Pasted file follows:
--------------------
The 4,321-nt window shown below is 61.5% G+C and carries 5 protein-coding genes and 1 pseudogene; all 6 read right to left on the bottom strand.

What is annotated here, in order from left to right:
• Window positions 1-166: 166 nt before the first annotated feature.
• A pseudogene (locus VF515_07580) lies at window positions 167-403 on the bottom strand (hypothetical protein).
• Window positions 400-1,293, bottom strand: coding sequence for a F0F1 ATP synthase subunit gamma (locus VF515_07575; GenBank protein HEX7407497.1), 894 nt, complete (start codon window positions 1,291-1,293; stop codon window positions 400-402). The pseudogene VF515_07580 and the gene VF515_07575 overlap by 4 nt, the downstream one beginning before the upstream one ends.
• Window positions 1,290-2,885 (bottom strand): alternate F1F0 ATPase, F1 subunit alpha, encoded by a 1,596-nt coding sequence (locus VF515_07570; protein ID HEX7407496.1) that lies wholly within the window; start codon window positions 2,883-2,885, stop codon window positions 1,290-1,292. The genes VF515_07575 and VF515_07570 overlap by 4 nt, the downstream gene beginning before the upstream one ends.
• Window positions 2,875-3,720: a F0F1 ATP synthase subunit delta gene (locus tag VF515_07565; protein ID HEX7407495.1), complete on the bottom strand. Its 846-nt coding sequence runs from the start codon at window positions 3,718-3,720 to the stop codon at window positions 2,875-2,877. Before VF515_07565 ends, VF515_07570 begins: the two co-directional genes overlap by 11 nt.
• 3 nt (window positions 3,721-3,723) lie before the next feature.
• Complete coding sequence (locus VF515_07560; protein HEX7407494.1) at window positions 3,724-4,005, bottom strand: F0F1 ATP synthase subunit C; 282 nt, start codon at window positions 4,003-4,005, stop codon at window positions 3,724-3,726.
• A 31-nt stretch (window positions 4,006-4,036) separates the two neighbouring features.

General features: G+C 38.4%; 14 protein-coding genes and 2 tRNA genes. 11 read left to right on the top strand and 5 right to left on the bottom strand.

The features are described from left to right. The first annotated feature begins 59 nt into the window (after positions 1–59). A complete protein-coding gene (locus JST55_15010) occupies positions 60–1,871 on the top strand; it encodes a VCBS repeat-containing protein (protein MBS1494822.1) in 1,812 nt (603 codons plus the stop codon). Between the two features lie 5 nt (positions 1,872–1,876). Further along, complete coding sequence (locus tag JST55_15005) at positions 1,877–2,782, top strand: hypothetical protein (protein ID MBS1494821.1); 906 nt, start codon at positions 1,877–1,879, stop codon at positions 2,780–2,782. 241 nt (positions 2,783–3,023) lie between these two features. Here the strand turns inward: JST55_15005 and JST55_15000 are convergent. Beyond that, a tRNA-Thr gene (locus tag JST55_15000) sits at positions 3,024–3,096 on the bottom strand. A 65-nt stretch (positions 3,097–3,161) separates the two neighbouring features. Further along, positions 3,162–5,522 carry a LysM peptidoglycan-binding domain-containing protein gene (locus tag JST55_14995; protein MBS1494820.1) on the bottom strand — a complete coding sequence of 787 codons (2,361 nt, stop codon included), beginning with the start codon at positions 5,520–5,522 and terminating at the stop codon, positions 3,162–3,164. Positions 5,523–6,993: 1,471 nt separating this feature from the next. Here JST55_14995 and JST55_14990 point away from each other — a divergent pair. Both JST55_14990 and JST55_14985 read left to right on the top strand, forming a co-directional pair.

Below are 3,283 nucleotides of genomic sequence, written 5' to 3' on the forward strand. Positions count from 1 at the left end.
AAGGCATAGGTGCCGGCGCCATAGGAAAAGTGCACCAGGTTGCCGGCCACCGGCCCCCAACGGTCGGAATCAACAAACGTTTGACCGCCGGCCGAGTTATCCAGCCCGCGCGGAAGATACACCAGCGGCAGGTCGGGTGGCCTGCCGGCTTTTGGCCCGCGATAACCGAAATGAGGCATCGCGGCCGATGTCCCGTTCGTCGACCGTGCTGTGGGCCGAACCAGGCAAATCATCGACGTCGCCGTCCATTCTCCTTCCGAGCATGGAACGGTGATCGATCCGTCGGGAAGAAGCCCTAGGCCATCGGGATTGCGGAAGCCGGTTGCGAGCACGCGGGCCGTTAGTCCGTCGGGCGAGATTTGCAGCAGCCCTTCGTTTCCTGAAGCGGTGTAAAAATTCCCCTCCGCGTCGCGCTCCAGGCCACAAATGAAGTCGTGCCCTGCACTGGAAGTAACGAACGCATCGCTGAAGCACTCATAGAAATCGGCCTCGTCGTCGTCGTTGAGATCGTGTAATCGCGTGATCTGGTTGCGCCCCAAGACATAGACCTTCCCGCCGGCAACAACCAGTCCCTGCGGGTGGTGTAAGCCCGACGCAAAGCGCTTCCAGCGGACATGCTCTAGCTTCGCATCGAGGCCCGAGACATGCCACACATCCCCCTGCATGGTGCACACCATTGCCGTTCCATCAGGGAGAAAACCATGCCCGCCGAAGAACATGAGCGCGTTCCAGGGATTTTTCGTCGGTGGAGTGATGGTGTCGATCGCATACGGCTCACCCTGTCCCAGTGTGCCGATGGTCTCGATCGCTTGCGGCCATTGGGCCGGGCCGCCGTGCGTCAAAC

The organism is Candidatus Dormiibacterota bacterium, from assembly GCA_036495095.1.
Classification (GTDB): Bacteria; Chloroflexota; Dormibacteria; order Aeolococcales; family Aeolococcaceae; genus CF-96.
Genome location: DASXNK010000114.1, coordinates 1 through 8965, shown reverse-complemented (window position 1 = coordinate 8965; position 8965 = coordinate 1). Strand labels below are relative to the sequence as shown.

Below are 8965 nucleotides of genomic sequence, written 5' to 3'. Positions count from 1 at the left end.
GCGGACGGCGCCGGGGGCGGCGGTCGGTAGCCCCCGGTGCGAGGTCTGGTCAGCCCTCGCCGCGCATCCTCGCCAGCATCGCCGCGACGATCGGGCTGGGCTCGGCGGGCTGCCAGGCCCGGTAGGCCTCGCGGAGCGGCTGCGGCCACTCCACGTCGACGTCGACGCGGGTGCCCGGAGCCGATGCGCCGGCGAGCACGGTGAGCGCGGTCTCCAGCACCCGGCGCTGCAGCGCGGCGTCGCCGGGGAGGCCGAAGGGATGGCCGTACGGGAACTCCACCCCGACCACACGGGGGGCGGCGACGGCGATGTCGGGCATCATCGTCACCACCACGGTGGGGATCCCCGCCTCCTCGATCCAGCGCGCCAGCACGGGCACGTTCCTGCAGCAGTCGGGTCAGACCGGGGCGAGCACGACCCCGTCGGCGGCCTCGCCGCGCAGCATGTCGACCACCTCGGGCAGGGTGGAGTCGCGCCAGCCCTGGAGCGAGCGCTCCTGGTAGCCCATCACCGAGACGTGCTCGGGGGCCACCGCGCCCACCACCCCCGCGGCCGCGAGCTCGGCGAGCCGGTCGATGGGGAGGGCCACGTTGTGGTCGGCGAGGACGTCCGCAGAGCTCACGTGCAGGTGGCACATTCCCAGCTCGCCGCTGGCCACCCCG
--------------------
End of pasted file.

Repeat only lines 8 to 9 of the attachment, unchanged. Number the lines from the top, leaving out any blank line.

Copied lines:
• 3 nt (window positions 3,721-3,723) lie before the next feature.
• Complete coding sequence (locus VF515_07560; protein HEX7407494.1) at window positions 3,724-4,005, bottom strand: F0F1 ATP synthase subunit C; 282 nt, start codon at window positions 4,003-4,005, stop codon at window positions 3,724-3,726.